Scott Guggenheim served as Senior Advisor to Afghan President Ashraf Ghani, where his work was all about putting development and conflict theory into actual practice. He was part of a small team sitting in the President’s Office and the Ministry of Finance which helped President Ghani rebuild (or, more accurately, just build) core systems of government – planning, budgeting, civil service, rule of law – all amidst a pretty bloody conflict that was not getting any better. It was a close-up view not just of conflict or how a poor country develops, but also of the difficulties that even the most visionary and knowledgeable leader faces trying to navigate donor politics, the aid system’s dysfunctionality, inherited histories, and the turbulent political economy of a force-fed and yet basically popular democracy.
Ambassador Jeffrey DeLaurentis (SFS’76) (ret.), former U.S. Chargé d’Affaires to Cuba
November 19, 2018
Ambassador Jeffrey DeLaurentis comes to Georgetown after a year at the Harvard Kennedy School as a Senior Diplomatic Fellow with the Future of Diplomacy Project. A 27-year veteran of the Foreign Service, he served as the first Charge d’Affaires at the U.S. Embassy in Havana Cuba following the re-establishment of diplomatic relations between the United States and Cuba. Prior to taking up his Cuba post in August 2014, he was the Alternate Representative for Special Political Affairs at the U.S. Mission to the United Nations. Previously, he served as Deputy Assistant Secretary of State for the Bureau of Western Hemisphere Affairs, and as Minister Counselor for Political Affairs and Security Council Coordinator at the U.S. Mission to the United Nations.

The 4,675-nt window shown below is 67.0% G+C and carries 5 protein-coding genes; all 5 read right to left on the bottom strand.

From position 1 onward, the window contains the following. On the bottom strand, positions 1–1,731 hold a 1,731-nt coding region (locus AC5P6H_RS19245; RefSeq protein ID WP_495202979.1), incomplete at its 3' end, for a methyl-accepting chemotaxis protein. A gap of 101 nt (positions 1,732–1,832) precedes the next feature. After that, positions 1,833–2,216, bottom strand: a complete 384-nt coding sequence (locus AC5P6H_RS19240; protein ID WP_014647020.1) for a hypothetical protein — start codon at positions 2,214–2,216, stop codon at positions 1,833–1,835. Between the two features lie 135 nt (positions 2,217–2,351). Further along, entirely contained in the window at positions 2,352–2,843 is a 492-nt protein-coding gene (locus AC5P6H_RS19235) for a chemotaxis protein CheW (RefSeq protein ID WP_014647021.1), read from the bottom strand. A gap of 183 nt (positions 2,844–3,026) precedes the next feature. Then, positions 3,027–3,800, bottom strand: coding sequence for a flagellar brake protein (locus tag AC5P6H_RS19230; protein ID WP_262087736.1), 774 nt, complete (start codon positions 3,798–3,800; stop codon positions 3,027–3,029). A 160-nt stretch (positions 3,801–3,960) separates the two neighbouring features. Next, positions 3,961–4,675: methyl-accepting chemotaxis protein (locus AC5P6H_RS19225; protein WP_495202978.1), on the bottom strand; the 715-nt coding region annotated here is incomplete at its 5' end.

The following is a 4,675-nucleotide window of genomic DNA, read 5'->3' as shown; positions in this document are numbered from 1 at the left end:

Ambassador DeLaurentis began his State Department career in 1991 as a consular officer in Havana, and returned to Cuba as Political-Economic Section Chief in 1999-2002. In Washington, he served as Executive Assistant to the Under Secretary of State for Democracy and Global Affairs, Special Assistant to the Assistant Secretary of State for Western Hemisphere Affairs, and Director of Inter-American Affairs at the National Security Council. Ambassador DeLaurentis retired from the State Department in August 2018. He is a graduate of the Georgetown University School of Foreign Service and Columbia University Graduate School of International and Public Affairs. He is married to Jennifer Lee DeLaurentis, a former senior official of the United Nations Secretariat.
James Politi (SFS’99), World Trade Editor at the Financial Times
November 8, 2018
James Politi is the World Trade Editor at the Financial Times. He is a proud Roman, the son of an American mother and Italian father. Following graduation from the School of Foreign service as an undergraduate with a degree in international politics, Politi moved to London to attain an international relations Master’s degree from the London School of Economics. Thereafter, he joined the Financial Times graduate training program. He rose through the paper’s hierarchy, becoming the Rome bureau chief, before his appointment to this current position.